Monday, June 8, 2009

The Stove ... on My Porch

I made plans to work from home for the afternoon so that I'd be here when the stove was delivered. I bolted as soon as my last meeting of the day wrapped up, hopped in Pearl and flew home. I needn't have hurried.

I called the mother as I approached the elevator to leave. No. Nothing on the stove yet. Good. I'll be home by 1 and I'll make it. I pulled in the driveway at 12:58. The stove was sitting on the porch.

As I feared, the in-home delivery and installation was not available in our area. My biggest fear though was that the stove would be left on the sidewalk or the edge of the driveway. And we don't own a dolly. So, we at least were spared that.

I went to my neighbor's who owns all the ladders but no one was home. I was sure he'd have a dolly. There was no one I could call (at that second anyway) so, I decided to take Ladybird and go buy one. I made it to the end of the alley. There stood my savior: Stan, Stan the Lawnmower Man. (The guy who fixes my mower; not to be confused with Lawnmower Man.)

I asked if he had a dolly I could borrow. "Sure," says Stan. "I have three. What kind do you need?" He even rolled it down to my house.

This all would have worked out great, save a few minor details.

First, the stove box was covered in plastic and then wrapped in at least three more layers of cardboard. We couldn't fit inside the door without removing the plastic and all of the cardboard layers around the actual item box. Mind you, I'm glad it was packed as well as it was. Really. But it was a pain in the butt to fight all of it off.

Second, our stoop is several inches off the porch. Thank God for the brickwork which raised the porch a few more inches! Even so, putting forth a true Herculean effort, the mother and I could NOT lift the stove into the door. It finally occurred to me to take the dolly, pull it toward me, lowering it as much as I could and then roll it to the edge, ideally pushing it into the hallway. That worked.

We no sooner got back into the house -- we had to walk around to the back because the stove was now blocking the front door -- and the rain started pouring. (While it poured -- and then repeated itself an hour or so later -- we didn't get the severe weather occuring all around us. They've reported a tornado in a neighboring county.)

We then wrestled it from inside the house back into the dolly and through the house to the kitchen. Getting it in the kitchen was the third detail. But finally, it was inside. Unboxing it was another challenge. It's still not completely unboxed and still sitting in the middle of the floor.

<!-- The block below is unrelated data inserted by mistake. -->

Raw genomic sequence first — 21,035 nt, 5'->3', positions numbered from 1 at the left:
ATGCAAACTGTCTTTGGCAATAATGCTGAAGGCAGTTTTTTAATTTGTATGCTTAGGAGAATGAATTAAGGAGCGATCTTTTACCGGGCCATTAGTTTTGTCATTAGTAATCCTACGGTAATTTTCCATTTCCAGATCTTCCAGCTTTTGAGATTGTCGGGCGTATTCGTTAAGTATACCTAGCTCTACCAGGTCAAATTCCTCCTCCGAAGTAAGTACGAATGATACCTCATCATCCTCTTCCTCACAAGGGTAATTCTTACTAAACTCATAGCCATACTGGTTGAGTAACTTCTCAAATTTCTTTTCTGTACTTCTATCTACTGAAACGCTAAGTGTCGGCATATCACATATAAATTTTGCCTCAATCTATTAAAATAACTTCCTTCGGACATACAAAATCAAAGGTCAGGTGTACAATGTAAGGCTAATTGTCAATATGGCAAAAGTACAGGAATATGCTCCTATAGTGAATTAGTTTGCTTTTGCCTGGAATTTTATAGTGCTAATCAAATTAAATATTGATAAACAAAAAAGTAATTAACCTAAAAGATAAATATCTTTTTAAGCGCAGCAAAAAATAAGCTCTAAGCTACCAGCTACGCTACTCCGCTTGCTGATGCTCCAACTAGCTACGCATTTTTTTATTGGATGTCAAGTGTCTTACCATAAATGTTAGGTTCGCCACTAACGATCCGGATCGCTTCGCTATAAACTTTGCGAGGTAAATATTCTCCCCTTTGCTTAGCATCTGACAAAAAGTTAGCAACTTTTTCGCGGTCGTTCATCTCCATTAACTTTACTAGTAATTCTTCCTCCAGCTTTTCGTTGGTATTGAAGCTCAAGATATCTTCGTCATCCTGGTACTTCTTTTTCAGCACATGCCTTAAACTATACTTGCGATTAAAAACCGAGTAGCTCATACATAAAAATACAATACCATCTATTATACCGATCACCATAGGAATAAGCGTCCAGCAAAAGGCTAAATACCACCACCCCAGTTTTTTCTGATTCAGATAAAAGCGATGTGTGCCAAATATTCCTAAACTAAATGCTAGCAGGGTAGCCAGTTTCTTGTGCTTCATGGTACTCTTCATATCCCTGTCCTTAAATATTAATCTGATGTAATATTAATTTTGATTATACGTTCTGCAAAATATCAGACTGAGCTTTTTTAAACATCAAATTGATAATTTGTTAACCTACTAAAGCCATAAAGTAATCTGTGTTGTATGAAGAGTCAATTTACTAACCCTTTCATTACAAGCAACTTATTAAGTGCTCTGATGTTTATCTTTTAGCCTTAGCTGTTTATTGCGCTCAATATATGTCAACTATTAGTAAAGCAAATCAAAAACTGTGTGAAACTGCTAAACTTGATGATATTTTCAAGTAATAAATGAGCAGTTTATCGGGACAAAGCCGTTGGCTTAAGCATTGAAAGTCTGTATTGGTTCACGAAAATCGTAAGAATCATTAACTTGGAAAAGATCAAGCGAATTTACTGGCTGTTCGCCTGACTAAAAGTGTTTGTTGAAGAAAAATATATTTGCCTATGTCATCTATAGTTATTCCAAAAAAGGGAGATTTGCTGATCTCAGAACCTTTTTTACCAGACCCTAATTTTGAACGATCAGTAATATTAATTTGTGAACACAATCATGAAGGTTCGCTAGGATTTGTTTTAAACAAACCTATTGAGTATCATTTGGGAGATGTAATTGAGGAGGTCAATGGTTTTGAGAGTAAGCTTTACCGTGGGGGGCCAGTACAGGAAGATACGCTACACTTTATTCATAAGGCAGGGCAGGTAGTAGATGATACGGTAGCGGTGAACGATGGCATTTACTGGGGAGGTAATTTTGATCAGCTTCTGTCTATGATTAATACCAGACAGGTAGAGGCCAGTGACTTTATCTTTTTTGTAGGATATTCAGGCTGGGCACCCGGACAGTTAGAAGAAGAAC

We've now realized that the stove does NOT have a power cord. We have to buy some kind of kit apparently. Having never seen a major appliance with no cord, this is new territory for me. I guess I'll be adding this to Lawrence's next list.

He comes back Saturday. We can make it without a stove 'til then.

The mother really likes the stove. "I hope that kitchen is going to look as good as I think it's going to look," says she.

Yeah. After one of the dolly's wheels rolling over her foot, her elbowing me in the eye, and both of us getting hands and arms smashed as we passed through doorways, I just hope we live to see it!

7 comments:

Renovation Therapy said...

Make sure to take Tylenol tonight to help combat the muscle aches you're sure to have...

Gene said...

I think the cord thing with stoves is because there are (at least) two types, 3-pin (w/ separate ground wire) and 4-pin. 4-pin is the newer type, so your kitchen may not have it.

MonkeyGirl said...

Doh! If you are ever in a pinch again, let me know. We have a furniture dolly, an appliance dolly and another plan old dolly that you are more than welcome to borrow anytime!

Karen Anne said...

Did it come with a manual that says something illuminating about the cord?

A lot of manuals can be downloaded from manufacturer's web sites, I have been happy to find, maybe you know this already. Beats sending away $12.98 to some printing or "parts" place and waiting weeks.

NV said...

Jean -- U bet I did! Not that it really helped. I was in some sorry shape Tuesday!

Gene -- Thank you! That explanation helped a lot and led me to a site that put my mind at ease. Turns out the cord is about $10 at Home Depot!

MG -- Thanks! Very good to know. You never know what I'll be trying to move!

KarenAnne -- We have the manual, but it doesn't offer an explanation WHY. (Gene did though.) Apparently, this is standard procedure now. Some law passed in the late '90s regarding wiring so the manufacturers just don't mess with cords anymore, though this wasn't the case when we bought the old stove circa 2003. Hoping this doesn't apply to the fridge! :-)

Gene said...

To get a little more technical, 240V circuits have 2 hot wires (normally black and red) and 1 neutral (white), so you'll have at least 3 wires. The older ones sometimes relied on the metal conduit for the ground. The new ones have a separate ground wire (bare or green).

At the plug end, the 3-prong plug just grounds to the outlet with a separate wire. The 4-prong plugs ground into the outlet and connect to the ground wire. That separate wire is a relative weak point, as is depending on the conduit for ground, so they updated the NEC (National Electrical Code) in 1996, but it took a while for it to get adopted nationwide. And many places grandfather in existing circuits, only requiring the update for new circuits.

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